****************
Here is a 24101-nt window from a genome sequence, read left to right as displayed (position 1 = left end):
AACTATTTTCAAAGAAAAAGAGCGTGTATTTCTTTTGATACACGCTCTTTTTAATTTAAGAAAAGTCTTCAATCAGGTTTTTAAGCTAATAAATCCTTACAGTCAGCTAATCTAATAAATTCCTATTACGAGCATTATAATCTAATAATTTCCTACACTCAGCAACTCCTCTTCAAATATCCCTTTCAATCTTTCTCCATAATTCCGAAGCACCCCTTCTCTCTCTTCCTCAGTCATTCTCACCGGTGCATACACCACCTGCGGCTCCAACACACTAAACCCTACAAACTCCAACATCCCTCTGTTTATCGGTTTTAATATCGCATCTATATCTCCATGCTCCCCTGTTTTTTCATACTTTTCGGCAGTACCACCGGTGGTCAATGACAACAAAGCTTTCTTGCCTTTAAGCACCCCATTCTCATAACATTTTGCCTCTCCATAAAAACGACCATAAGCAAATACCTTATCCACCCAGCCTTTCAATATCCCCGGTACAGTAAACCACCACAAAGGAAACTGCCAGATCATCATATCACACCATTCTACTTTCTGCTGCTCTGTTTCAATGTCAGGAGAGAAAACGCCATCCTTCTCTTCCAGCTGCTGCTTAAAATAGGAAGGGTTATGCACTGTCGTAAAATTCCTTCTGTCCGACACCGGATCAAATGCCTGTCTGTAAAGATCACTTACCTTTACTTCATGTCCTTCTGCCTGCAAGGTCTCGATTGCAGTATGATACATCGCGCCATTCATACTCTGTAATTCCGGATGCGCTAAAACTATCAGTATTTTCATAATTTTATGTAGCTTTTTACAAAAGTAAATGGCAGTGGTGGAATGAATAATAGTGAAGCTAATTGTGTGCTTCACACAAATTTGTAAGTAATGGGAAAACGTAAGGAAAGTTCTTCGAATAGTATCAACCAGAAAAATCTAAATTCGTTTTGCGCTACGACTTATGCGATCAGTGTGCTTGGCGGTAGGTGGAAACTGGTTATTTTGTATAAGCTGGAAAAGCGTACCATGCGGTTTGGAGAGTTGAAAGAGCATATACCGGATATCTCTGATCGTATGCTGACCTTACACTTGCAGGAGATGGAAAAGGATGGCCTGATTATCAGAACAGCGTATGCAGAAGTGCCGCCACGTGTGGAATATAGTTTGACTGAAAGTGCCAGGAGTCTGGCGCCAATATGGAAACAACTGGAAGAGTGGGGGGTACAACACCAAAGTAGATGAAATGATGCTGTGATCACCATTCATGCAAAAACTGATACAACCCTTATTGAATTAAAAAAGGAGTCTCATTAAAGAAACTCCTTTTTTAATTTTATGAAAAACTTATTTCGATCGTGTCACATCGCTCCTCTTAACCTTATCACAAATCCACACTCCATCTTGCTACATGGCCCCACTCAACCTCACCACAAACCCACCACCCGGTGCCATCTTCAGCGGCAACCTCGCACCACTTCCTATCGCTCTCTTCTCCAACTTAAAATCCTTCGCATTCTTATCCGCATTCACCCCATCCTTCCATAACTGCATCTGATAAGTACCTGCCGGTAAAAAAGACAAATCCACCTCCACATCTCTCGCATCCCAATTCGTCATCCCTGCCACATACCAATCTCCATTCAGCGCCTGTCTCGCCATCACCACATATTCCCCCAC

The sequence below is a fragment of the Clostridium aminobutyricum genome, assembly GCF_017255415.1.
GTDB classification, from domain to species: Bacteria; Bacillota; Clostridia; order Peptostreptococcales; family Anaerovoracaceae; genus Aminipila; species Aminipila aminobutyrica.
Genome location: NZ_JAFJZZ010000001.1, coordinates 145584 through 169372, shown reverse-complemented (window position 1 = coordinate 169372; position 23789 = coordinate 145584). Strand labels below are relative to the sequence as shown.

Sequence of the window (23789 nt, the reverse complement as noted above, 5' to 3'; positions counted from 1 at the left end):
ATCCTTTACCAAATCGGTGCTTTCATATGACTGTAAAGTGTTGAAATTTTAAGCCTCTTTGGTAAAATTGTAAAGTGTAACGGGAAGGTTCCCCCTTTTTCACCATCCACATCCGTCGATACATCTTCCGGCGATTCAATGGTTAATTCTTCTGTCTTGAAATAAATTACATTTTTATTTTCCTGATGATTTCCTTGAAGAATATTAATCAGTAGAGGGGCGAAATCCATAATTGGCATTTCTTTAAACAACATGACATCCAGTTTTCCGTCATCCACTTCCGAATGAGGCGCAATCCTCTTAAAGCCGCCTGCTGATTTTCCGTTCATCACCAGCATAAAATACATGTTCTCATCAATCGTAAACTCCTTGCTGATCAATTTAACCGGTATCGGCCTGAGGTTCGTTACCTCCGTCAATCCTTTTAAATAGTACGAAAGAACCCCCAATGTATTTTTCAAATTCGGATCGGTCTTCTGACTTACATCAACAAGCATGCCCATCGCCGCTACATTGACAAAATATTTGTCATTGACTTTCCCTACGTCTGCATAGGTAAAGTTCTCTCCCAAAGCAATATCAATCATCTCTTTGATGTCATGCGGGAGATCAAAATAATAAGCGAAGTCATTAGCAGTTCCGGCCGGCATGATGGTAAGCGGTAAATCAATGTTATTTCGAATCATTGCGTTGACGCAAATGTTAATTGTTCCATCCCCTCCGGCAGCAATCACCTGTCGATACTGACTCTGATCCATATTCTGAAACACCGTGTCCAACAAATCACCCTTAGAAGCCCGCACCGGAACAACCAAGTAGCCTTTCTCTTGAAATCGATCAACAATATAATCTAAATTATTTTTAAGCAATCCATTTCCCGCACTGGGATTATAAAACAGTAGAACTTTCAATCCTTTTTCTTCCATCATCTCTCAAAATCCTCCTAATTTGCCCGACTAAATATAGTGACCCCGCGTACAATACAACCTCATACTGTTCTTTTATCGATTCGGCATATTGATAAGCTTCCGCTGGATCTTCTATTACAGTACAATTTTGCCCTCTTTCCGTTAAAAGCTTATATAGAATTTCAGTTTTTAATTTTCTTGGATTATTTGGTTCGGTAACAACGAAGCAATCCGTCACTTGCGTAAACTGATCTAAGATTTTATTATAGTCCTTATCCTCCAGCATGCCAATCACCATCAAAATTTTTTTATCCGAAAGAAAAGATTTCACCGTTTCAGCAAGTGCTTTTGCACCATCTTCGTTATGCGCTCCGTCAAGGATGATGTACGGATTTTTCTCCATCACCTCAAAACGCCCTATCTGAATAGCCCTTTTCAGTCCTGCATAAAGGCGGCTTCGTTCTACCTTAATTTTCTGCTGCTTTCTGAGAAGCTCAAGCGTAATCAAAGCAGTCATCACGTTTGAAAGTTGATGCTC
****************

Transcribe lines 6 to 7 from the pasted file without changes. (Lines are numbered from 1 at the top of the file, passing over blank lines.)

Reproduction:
Sequence of the window (23789 nt, the reverse complement as noted above, 5' to 3'; positions counted from 1 at the left end):
ATCCTTTACCAAATCGGTGCTTTCATATGACTGTAAAGTGTTGAAATTTTAAGCCTCTTTGGTAAAATTGTAAAGTGTAACGGGAAGGTTCCCCCTTTTTCACCATCCACATCCGTCGATACATCTTCCGGCGATTCAATGGTTAATTCTTCTGTCTTGAAATAAATTACATTTTTATTTTCCTGATGATTTCCTTGAAGAATATTAATCAGTAGAGGGGCGAAATCCATAATTGGCATTTCTTTAAACAACATGACATCCAGTTTTCCGTCATCCACTTCCGAATGAGGCGCAATCCTCTTAAAGCCGCCTGCTGATTTTCCGTTCATCACCAGCATAAAATACATGTTCTCATCAATCGTAAACTCCTTGCTGATCAATTTAACCGGTATCGGCCTGAGGTTCGTTACCTCCGTCAATCCTTTTAAATAGTACGAAAGAACCCCCAATGTATTTTTCAAATTCGGATCGGTCTTCTGACTTACATCAACAAGCATGCCCATCGCCGCTACATTGACAAAATATTTGTCATTGACTTTCCCTACGTCTGCATAGGTAAAGTTCTCTCCCAAAGCAATATCAATCATCTCTTTGATGTCATGCGGGAGATCAAAATAATAAGCGAAGTCATTAGCAGTTCCGGCCGGCATGATGGTAAGCGGTAAATCAATGTTATTTCGAATCATTGCGTTGACGCAAATGTTAATTGTTCCATCCCCTCCGGCAGCAATCACCTGTCGATACTGACTCTGATCCATATTCTGAAACACCGTGTCCAACAAATCACCCTTAGAAGCCCGCACCGGAACAACCAAGTAGCCTTTCTCTTGAAATCGATCAACAATATAATCTAAATTATTTTTAAGCAATCCATTTCCCGCACTGGGATTATAAAACAGTAGAACTTTCAATCCTTTTTCTTCCATCATCTCTCAAAATCCTCCTAATTTGCCCGACTAAATATAGTGACCCCGCGTACAATACAACCTCATACTGTTCTTTTATCGATTCGGCATATTGATAAGCTTCCGCTGGATCTTCTATTACAGTACAATTTTGCCCTCTTTCCGTTAAAAGCTTATATAGAATTTCAGTTTTTAATTTTCTTGGATTATTTGGTTCGGTAACAACGAAGCAATCCGTCACTTGCGTAAACTGATCTAAGATTTTATTATAGTCCTTATCCTCCAGCATGCCAATCACCATCAAAATTTTTTTATCCGAAAGAAAAGATTTCACCGTTTCAGCAAGTGCTTTTGCACCATCTTCGTTATGCGCTCCGTCAAGGATGATGTACGGATTTTTCTCCATCACCTCAAAACGCCCTATCTGAATAGCCCTTTTCAGTCCTGCATAAAGGCGGCTTCGTTCTACCTTAATTTTCTGCTGCTTTCTGAGAAGCTCAAGCGTAATCAAAGCAGTCATCACGTTTGAAAGTTGATGCTC